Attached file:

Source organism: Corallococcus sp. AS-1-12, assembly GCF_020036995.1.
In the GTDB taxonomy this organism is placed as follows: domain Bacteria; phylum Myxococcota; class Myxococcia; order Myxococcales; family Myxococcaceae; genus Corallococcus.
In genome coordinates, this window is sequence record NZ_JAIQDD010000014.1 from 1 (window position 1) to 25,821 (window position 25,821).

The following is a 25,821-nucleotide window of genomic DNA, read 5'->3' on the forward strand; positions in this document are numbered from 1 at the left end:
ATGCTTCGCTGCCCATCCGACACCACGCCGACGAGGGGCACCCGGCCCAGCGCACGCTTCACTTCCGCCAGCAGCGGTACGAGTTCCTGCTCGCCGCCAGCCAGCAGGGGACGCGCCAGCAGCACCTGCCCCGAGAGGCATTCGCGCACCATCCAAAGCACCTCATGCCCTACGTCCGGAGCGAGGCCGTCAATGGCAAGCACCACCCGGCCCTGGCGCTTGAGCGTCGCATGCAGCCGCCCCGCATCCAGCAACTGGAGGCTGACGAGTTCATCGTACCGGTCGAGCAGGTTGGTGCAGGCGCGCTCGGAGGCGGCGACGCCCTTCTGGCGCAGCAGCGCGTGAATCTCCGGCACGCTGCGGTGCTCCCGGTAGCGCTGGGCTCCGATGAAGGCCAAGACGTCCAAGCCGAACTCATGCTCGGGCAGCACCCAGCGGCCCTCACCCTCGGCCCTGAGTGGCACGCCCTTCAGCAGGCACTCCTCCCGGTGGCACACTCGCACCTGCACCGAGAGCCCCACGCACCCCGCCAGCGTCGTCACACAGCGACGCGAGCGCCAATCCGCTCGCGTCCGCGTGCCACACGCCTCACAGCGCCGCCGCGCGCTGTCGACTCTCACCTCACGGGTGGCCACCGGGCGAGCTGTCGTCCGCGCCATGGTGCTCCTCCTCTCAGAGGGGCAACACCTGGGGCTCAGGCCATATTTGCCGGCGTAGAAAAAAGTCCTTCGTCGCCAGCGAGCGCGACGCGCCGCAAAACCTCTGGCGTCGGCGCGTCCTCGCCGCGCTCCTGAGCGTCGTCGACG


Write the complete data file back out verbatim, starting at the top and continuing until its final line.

Source organism: Corallococcus sp. AS-1-12, assembly GCF_020036995.1.
In the GTDB taxonomy this organism is placed as follows: domain Bacteria; phylum Myxococcota; class Myxococcia; order Myxococcales; family Myxococcaceae; genus Corallococcus.
In genome coordinates, this window is sequence record NZ_JAIQDD010000014.1 from 1 (window position 1) to 25,821 (window position 25,821).

The following is a 25,821-nucleotide window of genomic DNA, read 5'->3' on the forward strand; positions in this document are numbered from 1 at the left end:
ATGCTTCGCTGCCCATCCGACACCACGCCGACGAGGGGCACCCGGCCCAGCGCACGCTTCACTTCCGCCAGCAGCGGTACGAGTTCCTGCTCGCCGCCAGCCAGCAGGGGACGCGCCAGCAGCACCTGCCCCGAGAGGCATTCGCGCACCATCCAAAGCACCTCATGCCCTACGTCCGGAGCGAGGCCGTCAATGGCAAGCACCACCCGGCCCTGGCGCTTGAGCGTCGCATGCAGCCGCCCCGCATCCAGCAACTGGAGGCTGACGAGTTCATCGTACCGGTCGAGCAGGTTGGTGCAGGCGCGCTCGGAGGCGGCGACGCCCTTCTGGCGCAGCAGCGCGTGAATCTCCGGCACGCTGCGGTGCTCCCGGTAGCGCTGGGCTCCGATGAAGGCCAAGACGTCCAAGCCGAACTCATGCTCGGGCAGCACCCAGCGGCCCTCACCCTCGGCCCTGAGTGGCACGCCCTTCAGCAGGCACTCCTCCCGGTGGCACACTCGCACCTGCACCGAGAGCCCCACGCACCCCGCCAGCGTCGTCACACAGCGACGCGAGCGCCAATCCGCTCGCGTCCGCGTGCCACACGCCTCACAGCGCCGCCGCGCGCTGTCGACTCTCACCTCACGGGTGGCCACCGGGCGAGCTGTCGTCCGCGCCATGGTGCTCCTCCTCTCAGAGGGGCAACACCTGGGGCTCAGGCCATATTTGCCGGCGTAGAAAAAAGTCCTTCGTCGCCAGCGAGCGCGACGCGCCGCAAAACCTCTGGCGTCGGCGCGTCCTCGCCGCGCTCCTGAGCGTCGTCGACG